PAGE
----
- Go through all your pencil stock and try all the colours dry and wet; there can be a big difference in intensity and colour when colours are wet or dry.
- Paper for watercolour pencil projects should be stretched, or use a block as water can distort the paper.
- Broken leads can be used for light washes; dissolve them in a small quantity of water.
- Spend time exploring techniques of applying pencils to find the ones that suit you best.
NOT SURE WHICH PENCILS TO TRY?
How to create a simple mist effect
Dampen paper first then draw a tree using burnt umber.
The effect of drawing on wet paper is to slightly dissolve the colour so giving the tree a distant misty effect.
How to create leaf texture
1. Apply brown ochre on dry paper starting with the stems of the tree, moving vertically.
2. For the foliage, hold the olive green pencil lead flat on its side on the paper, holding your finger against the pencil just above the lead. This will give you better control over the level of pressure as you apply the colour.
3. Once finished, use a wet brush to lightly dissolve the foliage colours.
Looking at the example above you can see the pencil stays on the raised parts of the paper and the layers below are dissolved with water.
How to create distant foliage
1. Use dry pencil on dry paper to reproduce distant foliage. Once you’ve finished the drawing, lightly dissolve the pencil with a wet rough brush. This is where an uneven bristle brush helps to produce the effect of an effortlessly made watercolour painting.
2. To make the contrast of textures stronger, apply the background colours using a wet brush. To do this, dissolve the lead and apply it with a brush as you would with watercolour. The result is a very smooth and colourful background, giving a sense of distance.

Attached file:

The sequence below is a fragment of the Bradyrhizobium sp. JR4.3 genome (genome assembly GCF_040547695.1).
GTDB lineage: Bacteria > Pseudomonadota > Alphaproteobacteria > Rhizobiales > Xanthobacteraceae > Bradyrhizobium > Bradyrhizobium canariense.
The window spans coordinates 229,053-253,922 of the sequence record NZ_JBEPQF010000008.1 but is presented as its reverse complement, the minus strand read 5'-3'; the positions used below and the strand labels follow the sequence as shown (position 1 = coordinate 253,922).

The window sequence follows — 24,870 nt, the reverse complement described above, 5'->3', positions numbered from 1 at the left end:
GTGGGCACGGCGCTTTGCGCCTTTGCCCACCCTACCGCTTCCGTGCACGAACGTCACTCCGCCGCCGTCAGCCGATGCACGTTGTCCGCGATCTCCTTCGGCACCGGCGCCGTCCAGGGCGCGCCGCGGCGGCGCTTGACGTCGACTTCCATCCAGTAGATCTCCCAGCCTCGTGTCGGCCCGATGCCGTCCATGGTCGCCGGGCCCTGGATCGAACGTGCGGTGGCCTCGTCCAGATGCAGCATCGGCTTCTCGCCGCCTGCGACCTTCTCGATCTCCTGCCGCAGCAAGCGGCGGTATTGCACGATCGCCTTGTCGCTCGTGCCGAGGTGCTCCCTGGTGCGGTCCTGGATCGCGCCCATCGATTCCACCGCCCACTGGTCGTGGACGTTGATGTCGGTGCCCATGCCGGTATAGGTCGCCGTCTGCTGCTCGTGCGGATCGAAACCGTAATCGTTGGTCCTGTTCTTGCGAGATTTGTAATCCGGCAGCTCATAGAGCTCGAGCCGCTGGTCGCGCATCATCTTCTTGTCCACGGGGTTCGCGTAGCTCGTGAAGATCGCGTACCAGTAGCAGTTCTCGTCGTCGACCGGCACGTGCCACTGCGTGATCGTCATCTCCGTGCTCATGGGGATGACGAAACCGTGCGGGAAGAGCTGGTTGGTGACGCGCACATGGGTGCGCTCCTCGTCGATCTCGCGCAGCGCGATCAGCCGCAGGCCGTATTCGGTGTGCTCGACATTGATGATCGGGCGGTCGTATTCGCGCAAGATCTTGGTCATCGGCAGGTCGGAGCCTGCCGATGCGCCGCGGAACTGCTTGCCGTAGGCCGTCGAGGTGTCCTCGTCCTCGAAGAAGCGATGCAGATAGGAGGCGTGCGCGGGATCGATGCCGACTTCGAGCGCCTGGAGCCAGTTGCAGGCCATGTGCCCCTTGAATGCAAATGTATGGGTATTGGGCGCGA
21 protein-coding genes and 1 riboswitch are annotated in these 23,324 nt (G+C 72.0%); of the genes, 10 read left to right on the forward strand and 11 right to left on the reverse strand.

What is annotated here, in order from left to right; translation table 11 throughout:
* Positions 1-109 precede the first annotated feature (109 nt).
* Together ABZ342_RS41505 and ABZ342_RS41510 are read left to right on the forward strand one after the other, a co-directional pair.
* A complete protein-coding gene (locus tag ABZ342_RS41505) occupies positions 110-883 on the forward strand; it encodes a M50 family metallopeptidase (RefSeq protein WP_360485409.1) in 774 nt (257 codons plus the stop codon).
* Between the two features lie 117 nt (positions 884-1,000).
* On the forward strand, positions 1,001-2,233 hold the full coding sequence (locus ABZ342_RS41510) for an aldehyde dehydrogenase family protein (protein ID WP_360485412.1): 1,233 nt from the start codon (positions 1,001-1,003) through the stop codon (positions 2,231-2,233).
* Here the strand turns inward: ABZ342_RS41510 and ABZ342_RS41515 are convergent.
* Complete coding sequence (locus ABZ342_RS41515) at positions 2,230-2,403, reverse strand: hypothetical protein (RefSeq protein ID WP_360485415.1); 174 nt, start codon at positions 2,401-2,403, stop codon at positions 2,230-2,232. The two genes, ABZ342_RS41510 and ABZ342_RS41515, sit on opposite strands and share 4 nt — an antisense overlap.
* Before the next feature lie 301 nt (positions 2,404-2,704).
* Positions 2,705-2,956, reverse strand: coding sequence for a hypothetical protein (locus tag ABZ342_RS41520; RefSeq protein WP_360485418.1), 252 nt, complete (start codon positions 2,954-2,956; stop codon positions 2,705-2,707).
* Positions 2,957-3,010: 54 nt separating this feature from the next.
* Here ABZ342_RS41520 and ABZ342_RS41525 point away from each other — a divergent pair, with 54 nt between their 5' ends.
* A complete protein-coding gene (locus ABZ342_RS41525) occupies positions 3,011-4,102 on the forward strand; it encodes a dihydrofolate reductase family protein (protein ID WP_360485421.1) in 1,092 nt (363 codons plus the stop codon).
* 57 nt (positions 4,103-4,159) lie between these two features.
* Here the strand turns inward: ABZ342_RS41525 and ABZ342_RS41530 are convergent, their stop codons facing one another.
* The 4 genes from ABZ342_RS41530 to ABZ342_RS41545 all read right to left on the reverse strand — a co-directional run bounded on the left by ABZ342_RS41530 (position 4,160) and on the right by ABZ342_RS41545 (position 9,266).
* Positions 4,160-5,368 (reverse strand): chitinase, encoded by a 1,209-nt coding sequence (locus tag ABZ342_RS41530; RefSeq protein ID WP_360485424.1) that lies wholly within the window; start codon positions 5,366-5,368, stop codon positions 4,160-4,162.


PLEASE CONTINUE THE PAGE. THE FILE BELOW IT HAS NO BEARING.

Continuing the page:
1. Apply dry pencil to dry paper then dissolve it with a wet brush. Looking at the centre of this illustration you can see just dry pencil and, on top, just dissolved pencil.
2. On the bottom part, add green pencil that has been dipped in water and left for a minute or two so that the lead absorbs the water slightly. Then use a rough brush to flick colour from the lead onto the paper to produce a spatter effect.
Further foreground techniques
1. Create a grass effect using pencil strokes of raw sienna, golden brown, olive green and cedar green on dry paper.
2. Using a wet rough brush, sparingly dissolve the pencil strokes into the direction the grass grows.
3. Underneath the grass, using horizontal strokes, apply the remains of the colour left on the brush from the previous stage. This gives a tint of colour to the ground.
4. Draw the stones with burnt umber that has been dipped in water. Then, with a thin brush, dissolve the colour to create shadow effect under the stones.
5. When dry, use a wet thin brush to collect Chinese white and apply wispy strokes in front of the stones and among the grass.
Choosing the right surface
It’s up to you what sort of paper you choose; but consider the following before you start on a subject:
Here the colour has been dissolved using a rough wet brush.
Here the colour has been dissolved using a smooth watercolour brush.
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